I did say I would need Valium for the Australian round of the MotoGP championship, didn’t I?
I’m like one of them gypsy fortune-tellers sometimes…
Say what you want about the spectator facilities at Phillip Island (and I have, at length), that racetrack tends to throw up some of the most magnificent motorcycle racing the world has ever or will ever see.
And that’s exactly what happened.
It was a race which, as Crutchlow observed after finally beating Iannone to the line for fifth, “Is what MotoGP is all about.”
Cal might not know much, but he sure does get that.
Qualifying and practice was subject to the usual weather vagaries of the island. It was sunny, it was windy, it was wet, it was damp, it was dry, it was sort of dry…it was what it says on the Phillip Island box, ie. “You don’t like the weather? Wait five minutes”.
And when they lined up on the grid, it looked like the championship, as far as Dovizioso was concerned sitting way back in eleventh, was going to be Marquez’s to lose. Dovi makes no secret of not liking the track all that much and it showed.
Marc was on pole, again. Beside him sat Vinales, who looked like he had found some of the form he’d been missing since the start of the season, while Zarco sat ominously in third, three-tenths of a second shy of Marquez’s time, and a scant two-tenths ahead of Iannone, who appeared to have finally found the Suzuki’s sweet spot, and was perched in fourth. Miller had obviously been incentivised by his recently broken leg and an ebullient home crowd was sitting in fifth, just ahead of KTM’s Asparagus brother.
Rossi was sixth, and Aprilia’s Asparagus completed Row Three along with a confused-looking Brad Smith.
Lorenzo, who’d had a very fast get-off in Practice and who’d been seen limping along on crutches because his knee had been turned into porridge, was back in 16th, having been out-gunned by Rabat, Rins and young Abraham – a bloke who actually doesn’t even get paid to race.
- MARQUEZ Marc 93 SPA Repsol Honda Team 1’28.386
- VINALES Maverick 25 SPA Movistar Yamaha MotoGP 0.333
- ZARCO Johann 5 FRA Monster Yamaha Tech 3 0.358
- IANNONE Andrea 29 ITA Team Suzuki Ecstar 0.551
- MILLER Jack 43 AUS EG 0,0 Marc VDS 0.578
- ESPARGARO Pol 44 SPA Red Bull KTM Factory Racing 0.644
- ROSSI Valentino 46 ITA Movistar Yamaha MotoGP 0.817
- ESPARGARO Aleix 41 SPA Aprilia Racing Team Gresini 0.885
- SMITH Bradley 38 GBR Red Bull KTM Factory Racing 0.935
- CRUTCHLOW Cal 35 GBR LCR Honda 1.043
- DOVIZIOSO Andrea 4 ITA Ducati Team 1.110
- PEDROSA Dani 26 SPA Repsol Honda Team 1.160
- RINS Alex 42 SPA Team Suzuki Ecstar 1’29.824 Q1
- RABAT Tito 53 SPA EG 0,0 Marc VDS 0.501
- ABRAHAM Karel 17 CZE Pull&Bear Aspar Team 0.615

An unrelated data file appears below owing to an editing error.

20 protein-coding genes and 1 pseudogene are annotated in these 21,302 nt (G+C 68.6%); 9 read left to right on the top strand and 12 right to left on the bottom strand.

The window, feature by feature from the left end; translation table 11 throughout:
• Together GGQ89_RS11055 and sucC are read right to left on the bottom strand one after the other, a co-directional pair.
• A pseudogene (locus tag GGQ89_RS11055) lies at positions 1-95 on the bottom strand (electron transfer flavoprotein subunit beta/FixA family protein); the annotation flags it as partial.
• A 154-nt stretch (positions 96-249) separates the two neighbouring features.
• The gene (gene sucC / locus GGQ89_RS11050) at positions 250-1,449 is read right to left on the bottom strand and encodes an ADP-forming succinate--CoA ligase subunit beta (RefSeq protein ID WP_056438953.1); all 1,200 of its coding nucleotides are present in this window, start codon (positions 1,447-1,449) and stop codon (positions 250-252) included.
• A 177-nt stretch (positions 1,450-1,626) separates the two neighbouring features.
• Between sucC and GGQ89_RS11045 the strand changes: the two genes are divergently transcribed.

- LORENZO Jorge 99 SPA Ducati Team 0.739
- BAZ Loris 76 FRA Reale Avintia Racing 0.878
- PETRUCCI Danilo 9 ITA Octo Pramac Racing 1.125
- BARBERA Hector 8 SPA Reale Avintia Racing 1.197
- REDDING Scott 45 GBR Octo Pramac Racing 1.460
- PARKES Broc 23 AUS Monster Yamaha Tech 3 1.543
- BAUTISTA Alvaro 19 SPA Pull&Bear Aspar Team 1.554
- LOWES Sam 22 GBR Aprilia Racing Team Gresini 1.812
Marquez led a fearsome charge into Turn One, but it was Miller who came out of Southern Loop in front – and then began to gap the field.
If the Australian crowd was permitted to light flares, tear off clothing and set fire to tents, like they do in Italy, France, or Spain, this is when that would have happened.
A bloke with a broken leg was leading his home MotoGP. It was almost worth going to jail for, sick with Tasering and blinded by pepper spray.
Marquez must have been amazed because he faded back a few spots, and Vinales and Rossi began to chase Jack.
Rossi actually caught him, and then there were two blokes with broken legs leading the race.
But then it just got wilder. Dovi had ridden himself back into 20th after overcooking a corner, while Marquez remained in touch with the lead, which was to change constantly, much like the manifold fights for the other two steps of the podium.
Miller led, then Rossi led, then Zarco led, then Rossi, then Zarco, then Marquez, and at times the MotoGP class resembled the Ritalin-free kids of Moto3 and a bar-fight.
Amazingly, only one rider sailed into the vegetables when Asparagus A threw his Aprilia at a passing seagull.
I was astonished and delighted at what was happening up the front. Zarco actually rode his bike into Rossi, leaving the Doctor with tyre marks up the side of his leathers, while Iannone, Vinales, and Marquez hammered away at each other like fiends.
Of course, the only rider banging for a championship was Marquez. It was his to lose, which made his ride all the more astonishing.